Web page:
[–]1z1z2x2x3c3c4v4v 2 points3 points  (3 children)

and I'm going to end my life on my own terms if it ever becomes an issue

I have thought about this too, but not in a dark way. I want to go out with a bang. Sell everything I can, get out as many loans as I can, max out every credit card...and throw the largest fucking party I ever had. Sex, drugs, and rock and roll, until I drop.

If the hookers, alcohol, and drugs don't kill me, then I didn't party hard enough! Thats my plan anyway.

Why die in a hospice or attached to a bunch of machines in a hospital, forcing something that is only going to happen soon enough anyway...

[–]3whatsthisgarg 2 points3 points  (2 children)

I want to go out with a bang. Sell everything I can, get out as many loans as I can, max out every credit card...

that is a terrible idea

Sex, drugs, and rock and roll, until I drop.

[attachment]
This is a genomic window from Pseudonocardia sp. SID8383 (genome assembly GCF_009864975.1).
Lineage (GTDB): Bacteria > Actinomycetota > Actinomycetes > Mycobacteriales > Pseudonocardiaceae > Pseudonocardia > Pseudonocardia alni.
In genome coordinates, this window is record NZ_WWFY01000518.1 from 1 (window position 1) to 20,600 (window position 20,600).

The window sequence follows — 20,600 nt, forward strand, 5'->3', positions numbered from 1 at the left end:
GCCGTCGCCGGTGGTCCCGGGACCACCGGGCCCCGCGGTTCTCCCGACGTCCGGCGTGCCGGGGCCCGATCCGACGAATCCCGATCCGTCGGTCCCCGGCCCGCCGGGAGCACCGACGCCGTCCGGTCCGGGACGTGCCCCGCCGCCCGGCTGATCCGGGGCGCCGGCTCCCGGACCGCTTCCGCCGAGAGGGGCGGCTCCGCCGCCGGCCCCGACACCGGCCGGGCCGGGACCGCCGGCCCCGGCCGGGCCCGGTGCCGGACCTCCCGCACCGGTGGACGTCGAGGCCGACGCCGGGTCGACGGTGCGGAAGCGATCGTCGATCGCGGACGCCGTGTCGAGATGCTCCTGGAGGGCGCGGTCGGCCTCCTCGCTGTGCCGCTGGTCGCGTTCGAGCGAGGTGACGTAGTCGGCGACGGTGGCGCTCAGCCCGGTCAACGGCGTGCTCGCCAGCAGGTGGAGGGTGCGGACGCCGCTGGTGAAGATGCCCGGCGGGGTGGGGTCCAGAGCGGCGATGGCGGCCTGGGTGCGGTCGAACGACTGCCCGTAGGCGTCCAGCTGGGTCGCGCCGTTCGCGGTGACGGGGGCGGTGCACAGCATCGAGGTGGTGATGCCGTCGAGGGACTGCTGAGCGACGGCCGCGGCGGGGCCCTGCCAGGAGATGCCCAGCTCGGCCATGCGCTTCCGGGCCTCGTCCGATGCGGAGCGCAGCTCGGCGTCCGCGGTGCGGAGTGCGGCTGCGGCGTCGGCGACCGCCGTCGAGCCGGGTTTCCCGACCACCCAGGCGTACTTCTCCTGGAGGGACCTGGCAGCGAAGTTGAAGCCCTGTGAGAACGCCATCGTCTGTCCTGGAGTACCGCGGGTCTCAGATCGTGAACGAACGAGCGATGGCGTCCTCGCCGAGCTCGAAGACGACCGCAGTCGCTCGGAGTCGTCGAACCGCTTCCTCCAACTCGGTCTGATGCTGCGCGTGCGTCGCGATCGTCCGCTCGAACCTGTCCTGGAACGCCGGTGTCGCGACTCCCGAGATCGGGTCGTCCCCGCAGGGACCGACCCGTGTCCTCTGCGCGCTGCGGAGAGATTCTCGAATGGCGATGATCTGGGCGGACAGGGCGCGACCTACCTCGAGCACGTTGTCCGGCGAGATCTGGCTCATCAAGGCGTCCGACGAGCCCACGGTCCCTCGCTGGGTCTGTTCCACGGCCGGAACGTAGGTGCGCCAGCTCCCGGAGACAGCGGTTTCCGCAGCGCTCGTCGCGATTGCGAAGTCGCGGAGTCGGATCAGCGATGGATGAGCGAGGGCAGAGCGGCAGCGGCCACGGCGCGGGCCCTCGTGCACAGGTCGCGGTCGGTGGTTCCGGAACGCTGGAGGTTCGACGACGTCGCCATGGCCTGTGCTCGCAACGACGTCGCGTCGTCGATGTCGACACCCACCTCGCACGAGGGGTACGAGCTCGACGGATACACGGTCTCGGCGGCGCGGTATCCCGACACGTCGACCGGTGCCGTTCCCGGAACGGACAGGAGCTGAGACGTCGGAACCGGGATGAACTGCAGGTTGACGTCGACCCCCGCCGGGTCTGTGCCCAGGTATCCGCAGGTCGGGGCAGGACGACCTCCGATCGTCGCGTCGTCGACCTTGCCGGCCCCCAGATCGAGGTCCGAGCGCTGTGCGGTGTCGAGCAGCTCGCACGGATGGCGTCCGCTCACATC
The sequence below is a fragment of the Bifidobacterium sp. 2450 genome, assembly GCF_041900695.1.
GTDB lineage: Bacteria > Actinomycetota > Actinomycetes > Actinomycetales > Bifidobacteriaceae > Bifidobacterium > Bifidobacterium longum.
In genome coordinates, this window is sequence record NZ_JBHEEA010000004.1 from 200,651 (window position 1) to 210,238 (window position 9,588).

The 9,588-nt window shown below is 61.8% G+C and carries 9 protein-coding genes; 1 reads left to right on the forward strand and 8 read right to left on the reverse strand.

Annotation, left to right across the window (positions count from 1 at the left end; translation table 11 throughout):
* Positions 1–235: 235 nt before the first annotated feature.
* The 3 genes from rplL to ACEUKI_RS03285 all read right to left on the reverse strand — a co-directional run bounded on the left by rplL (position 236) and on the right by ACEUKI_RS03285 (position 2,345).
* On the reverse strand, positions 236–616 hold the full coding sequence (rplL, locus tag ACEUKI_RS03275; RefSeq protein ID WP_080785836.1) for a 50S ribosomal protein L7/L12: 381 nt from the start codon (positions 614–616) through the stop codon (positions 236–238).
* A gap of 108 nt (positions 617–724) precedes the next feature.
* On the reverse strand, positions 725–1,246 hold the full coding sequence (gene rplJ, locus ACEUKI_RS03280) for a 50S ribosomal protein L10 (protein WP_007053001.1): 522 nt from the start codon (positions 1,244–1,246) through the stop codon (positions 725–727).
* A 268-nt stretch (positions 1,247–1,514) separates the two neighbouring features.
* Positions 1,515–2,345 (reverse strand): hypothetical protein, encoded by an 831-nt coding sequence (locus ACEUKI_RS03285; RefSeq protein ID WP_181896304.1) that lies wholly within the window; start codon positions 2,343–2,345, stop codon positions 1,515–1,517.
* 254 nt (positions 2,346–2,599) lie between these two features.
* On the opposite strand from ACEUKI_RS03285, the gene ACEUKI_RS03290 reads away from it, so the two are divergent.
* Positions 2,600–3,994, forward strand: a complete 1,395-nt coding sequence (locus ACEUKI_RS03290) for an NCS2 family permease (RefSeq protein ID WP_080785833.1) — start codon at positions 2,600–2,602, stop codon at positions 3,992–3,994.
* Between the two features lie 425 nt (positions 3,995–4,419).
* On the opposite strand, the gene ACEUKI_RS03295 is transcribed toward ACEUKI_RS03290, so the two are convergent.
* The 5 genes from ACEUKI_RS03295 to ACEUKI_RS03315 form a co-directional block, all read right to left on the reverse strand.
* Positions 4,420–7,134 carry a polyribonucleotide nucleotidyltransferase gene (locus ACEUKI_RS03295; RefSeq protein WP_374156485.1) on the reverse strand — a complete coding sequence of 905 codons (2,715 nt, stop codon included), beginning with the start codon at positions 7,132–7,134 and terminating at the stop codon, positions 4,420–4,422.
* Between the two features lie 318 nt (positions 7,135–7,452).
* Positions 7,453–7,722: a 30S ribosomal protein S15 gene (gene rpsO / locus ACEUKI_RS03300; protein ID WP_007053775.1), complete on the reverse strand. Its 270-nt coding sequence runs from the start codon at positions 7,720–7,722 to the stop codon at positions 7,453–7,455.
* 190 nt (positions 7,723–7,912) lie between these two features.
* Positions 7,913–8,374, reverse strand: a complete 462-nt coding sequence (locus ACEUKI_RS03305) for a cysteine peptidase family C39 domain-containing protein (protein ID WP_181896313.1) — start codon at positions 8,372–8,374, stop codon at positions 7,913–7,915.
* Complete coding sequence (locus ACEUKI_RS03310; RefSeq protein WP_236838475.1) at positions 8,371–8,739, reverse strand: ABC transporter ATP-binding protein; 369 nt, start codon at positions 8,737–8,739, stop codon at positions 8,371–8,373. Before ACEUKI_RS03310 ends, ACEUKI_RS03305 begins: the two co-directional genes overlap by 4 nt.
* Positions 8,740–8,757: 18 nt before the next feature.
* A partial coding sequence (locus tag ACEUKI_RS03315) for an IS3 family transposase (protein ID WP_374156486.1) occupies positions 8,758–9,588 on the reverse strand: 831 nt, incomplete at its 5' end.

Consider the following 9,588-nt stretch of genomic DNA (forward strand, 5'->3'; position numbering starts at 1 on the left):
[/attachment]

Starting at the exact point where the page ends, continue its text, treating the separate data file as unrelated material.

that is a great idea. And yes it is a feasible way to live. I've been doing it for decades. I just do not understand the appeal of the office job and the boring life.

[–][deleted] 0 points1 point  (1 child)

I don't see why that's a terrible idea. His creditors can't come after a dead man. Plus, he won't be the first person to do that. Plenty of people took out loans and maxed out credit cards before their death.

[–]3whatsthisgarg 0 points1 point  (0 children)

loans and maxed out credit cards before their death.

Just because it doesn't seem like a sure thing. Also, I didn't take him literally, but if you do "throw a big party" you'll probably want to not die, you know?

But like I said, I agree with the sentiment, life is for having fun right up to the end, and I definitely will not be dying in a hospital if I can help it. I'm going to take a walk in the woods with my .357

[–]SaintHolland 0 points1 point  (1 child)

I just started reading Rhetoric by Aristotle and it's life changing. I didn't realise how little I knew. Aristotle defines things like happiness, success, prosperity, and it feels like I'm only now starting to comprehend the nuts and bolts of life.

Was that your experience? What is your favourite work by Aristotle?

[–]1grogbottle 0 points1 point  (0 children)